The next couple of months were spent fretting about how to pack for this trip and over who would take care of our two shithead cats and how we’d schlep all our stuff to the Manhattan Cruise Terminal. You know, the logistics of the thing. I had total faith that once we were on the boat, everything would be fine. (Oddly, I was not worried about us all drowning, or the ship going down in flames, or bedbugs, or even seasickness: this makes no sense at all, but really, it’s true.  I wasn’t at all worried about all the things that could go disastrously wrong. But I was worried to the point of nausea thinking about all the details of home, and the logistics of getting to the ship, that could go wrong.) I lined up a cat sitter. I realized that the Manhattan Cruise Terminal was ridiculously close to Grand Central Station, and determined that if we packed cautiously we could easily take the train to New York and walk or cab it over to W. 44th Street (cab would be more expensive but probably easier, what with our carrying heavy bags, I thought to myself). My husband spent time watching YouTube videos about cruising, our daughter curled up on the couch next to him. “That’s what our boat will look like,” he told her. There were clips of people lounging by pools, eating yummy food, eating ice cream. There were shots of cabins with balconies and remarkable views off those balconies. “We’re not getting a balcony,” I reminded my family.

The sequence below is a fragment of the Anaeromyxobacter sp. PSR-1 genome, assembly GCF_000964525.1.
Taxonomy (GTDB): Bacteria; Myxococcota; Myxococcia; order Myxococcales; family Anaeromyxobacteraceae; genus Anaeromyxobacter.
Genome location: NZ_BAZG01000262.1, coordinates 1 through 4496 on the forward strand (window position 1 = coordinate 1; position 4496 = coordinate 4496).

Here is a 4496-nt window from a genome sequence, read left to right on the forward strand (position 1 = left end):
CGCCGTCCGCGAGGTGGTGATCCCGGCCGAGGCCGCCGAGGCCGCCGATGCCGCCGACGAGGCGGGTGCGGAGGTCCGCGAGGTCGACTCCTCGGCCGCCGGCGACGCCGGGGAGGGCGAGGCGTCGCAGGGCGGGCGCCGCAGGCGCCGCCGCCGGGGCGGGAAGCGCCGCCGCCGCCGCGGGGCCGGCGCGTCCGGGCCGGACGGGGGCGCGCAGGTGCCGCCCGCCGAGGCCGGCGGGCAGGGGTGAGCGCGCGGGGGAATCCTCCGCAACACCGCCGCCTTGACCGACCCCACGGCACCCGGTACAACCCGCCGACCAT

“Aw,” said my daughter. I shot her a look. “We’re not paying for a balcony,” I said grimly. “We’re not even going to have a window,” my husband said, “but it really won’t matter since we’ll hardly ever be in our cabin. We’re gonna be out and about on this massive ship having a great time.”

“I won’t have to cook anything for a week,” I said dreamily, imagining a week of eating food that wasn’t great or interesting but which would have the primary virtue of not having been thought up or worked on by me, at all. “And I won’t have to do laundry, either.” “Nope! No cooking, no laundry,” my husband said. “You’ll do the laundry when we get home,” my daughter reminded me, ever the buzzkill. “That’s okay,” I told her. “It really won’t be so bad because we’re gonna pack really smart and it’ll be a piece of cake.”